Scale-up of Bioprocesses
513
Example 11.6. Loop-reactor design for production of single-cell protein
In a production plant close to Trondheim, Norway, about 9000 ton/year of protein is produced from methane.
The methane is obtained from natural gas in the North Sea and the methanotrophic microorganism
Methylococcus capsulatus
is used as production organism. The overall reaction stoichiometry for production
of biomass from methane is approximately given by
-C H A
-1.5202
~ 0.09NH3 + 0.546CHiSOQ5N 02 + 0.544CO2+\.12H 20
(
1
)
The protein content in the biomass is quite high (70%), which gives a protein yield of about 0.5 kg (kg
methane)"1
. The reaction takes place at atmospheric conditions and at a temperature of 45 °C.
The bioreactor design for this process is rather demanding for several reasons. The solubility of methane (and
oxygen) is low in water. The saturation concentrations are approximately 1 mM for both compounds at
process conditions (see Table 10.1 and 10.8). The oxygen yield is, furthermore, high since a very reduced
substrate is used. This in turn gives a high heat yield. The heat of reaction is approximately given by (see
Section 4.2)
-
AH
= 1
'52'46Q1Q
= 1.28 ■
10
6
J (C-mol biomass
)’ 1
= 52 kJ (g biomass
) 1
(2)
0.546
At a biomass production rate of one ton per hour, the heat effect is thus approximately 14.4 MW. To obtain a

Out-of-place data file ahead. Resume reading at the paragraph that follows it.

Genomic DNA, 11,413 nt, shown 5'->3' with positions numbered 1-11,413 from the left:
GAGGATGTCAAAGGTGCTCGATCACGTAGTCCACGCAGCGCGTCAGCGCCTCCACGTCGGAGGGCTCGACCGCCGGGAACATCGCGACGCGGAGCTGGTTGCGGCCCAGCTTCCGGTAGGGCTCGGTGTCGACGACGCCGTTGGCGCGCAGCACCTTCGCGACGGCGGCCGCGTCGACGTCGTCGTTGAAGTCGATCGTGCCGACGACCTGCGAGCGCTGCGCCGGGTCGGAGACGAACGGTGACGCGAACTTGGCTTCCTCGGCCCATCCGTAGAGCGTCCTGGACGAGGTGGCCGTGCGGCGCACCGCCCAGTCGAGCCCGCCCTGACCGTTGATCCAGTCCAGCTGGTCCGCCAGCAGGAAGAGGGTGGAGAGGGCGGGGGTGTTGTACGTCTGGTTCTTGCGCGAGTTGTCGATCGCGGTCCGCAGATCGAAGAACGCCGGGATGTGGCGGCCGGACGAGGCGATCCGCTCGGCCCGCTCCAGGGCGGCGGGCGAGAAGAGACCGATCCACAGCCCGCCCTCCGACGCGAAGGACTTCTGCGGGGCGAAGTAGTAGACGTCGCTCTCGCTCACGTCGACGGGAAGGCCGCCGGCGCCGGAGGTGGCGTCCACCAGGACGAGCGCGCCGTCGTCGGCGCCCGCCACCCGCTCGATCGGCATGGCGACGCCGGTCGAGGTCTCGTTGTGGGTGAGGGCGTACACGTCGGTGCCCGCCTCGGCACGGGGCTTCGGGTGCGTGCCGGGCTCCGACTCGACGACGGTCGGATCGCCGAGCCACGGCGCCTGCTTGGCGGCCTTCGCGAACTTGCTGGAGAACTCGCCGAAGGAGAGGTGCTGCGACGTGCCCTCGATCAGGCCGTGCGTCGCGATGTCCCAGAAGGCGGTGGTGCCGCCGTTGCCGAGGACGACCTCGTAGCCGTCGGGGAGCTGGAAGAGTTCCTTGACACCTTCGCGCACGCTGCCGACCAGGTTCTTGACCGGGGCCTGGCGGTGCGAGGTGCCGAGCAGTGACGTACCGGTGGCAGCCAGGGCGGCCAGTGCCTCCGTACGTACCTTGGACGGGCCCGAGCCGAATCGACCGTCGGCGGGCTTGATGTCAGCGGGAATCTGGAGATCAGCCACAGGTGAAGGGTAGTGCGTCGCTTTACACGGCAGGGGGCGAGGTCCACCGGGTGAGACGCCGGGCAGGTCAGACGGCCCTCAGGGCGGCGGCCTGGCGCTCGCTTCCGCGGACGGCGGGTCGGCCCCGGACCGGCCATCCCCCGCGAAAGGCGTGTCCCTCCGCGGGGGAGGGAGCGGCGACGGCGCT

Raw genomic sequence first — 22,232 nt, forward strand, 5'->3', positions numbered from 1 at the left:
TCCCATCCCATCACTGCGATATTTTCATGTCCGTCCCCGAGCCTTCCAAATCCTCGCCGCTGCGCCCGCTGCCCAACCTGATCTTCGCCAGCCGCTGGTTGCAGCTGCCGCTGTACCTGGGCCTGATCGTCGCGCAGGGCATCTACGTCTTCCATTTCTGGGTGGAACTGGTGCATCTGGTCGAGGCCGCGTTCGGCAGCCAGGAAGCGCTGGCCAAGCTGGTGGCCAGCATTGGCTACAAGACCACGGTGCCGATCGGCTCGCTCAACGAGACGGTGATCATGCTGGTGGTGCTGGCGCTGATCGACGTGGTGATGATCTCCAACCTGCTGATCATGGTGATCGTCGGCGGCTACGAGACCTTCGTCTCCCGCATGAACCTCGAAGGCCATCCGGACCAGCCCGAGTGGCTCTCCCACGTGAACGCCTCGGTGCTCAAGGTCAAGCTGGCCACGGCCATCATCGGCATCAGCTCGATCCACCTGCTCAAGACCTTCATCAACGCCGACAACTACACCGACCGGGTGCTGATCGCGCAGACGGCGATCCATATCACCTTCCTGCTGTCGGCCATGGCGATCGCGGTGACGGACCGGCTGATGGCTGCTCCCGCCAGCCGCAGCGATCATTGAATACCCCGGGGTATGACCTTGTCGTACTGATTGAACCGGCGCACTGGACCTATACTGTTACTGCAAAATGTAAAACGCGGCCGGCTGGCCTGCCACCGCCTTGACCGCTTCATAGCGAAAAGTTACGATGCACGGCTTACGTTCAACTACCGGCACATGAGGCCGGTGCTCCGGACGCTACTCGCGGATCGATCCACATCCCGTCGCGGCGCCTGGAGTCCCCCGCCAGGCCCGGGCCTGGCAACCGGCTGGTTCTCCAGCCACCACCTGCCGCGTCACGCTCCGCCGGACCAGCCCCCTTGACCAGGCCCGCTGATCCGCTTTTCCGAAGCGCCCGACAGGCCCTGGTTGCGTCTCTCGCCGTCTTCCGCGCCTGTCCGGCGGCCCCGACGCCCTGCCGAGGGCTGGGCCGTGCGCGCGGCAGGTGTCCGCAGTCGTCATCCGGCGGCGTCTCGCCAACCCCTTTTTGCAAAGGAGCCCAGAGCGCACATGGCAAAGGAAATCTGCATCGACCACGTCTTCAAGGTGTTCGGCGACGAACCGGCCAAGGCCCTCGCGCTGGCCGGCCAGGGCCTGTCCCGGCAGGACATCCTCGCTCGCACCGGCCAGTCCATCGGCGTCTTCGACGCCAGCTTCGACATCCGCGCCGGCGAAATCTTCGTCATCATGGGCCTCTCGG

stoichiometric gas phase composition according to Eq. 1
using air at atmospheric pressure, the partial
pressures of CH
4
and 0
2
should be 0.116 and 0.177 atm, respectively.
The volumetric mass transfer
coefficient,
kfi,
obtained in a mechanically stirred bioreactor can be approximated to about 600 h'1. We can
therefore estimate the required reactor volume based on the mass transfer capacity (oxygen will be the
limiting component) from Eq.3.
k . a c y ^ Y ^ q y
(3)
Assuming that c
0
is ~ 0 and that c* = 0.177 mol m'3, the volume required for production of 1000 kg biomass
hf1
, is
V>
1
600-0.177
1.52-106
^0.456-24.6
=1276m3
(4)
The reactor volume in the actual process is, however, only 300 m3. Instead of a stirred tank reactor, a loop
reactor (see Fig 11.2), with two long horizontal tubes and two short vertical tubes is used. The liquid is
circulated at a linear flow rate of about 1 ms'1. Furthermore, pure oxygen is used instead of air. (The plant is
located very close to a major methanol production facility, which makes it easy to obtain pure oxygen in
sufficient quantities.) The gas containing methane and oxygen (partial pressures 0.397 and 0.603 atm,
respectively) is injected in the liquid flowing downwards in one of the vertical tubes. The tube is equipped
with regularly spaced static mixers, giving a high volumetric mass transfer rate
(k/a
> 900 h'1). Produced C0
2
and the remainder of 0
2
and CH
4
is separated from the liquid phase in the top, horizontal part of the loop. The
considerable cooling requirement is met by the use of external, very efficient, heat exchangers. Part of the
liquid is pumped out of the main loop to these external heat exchangers at several places along the loop.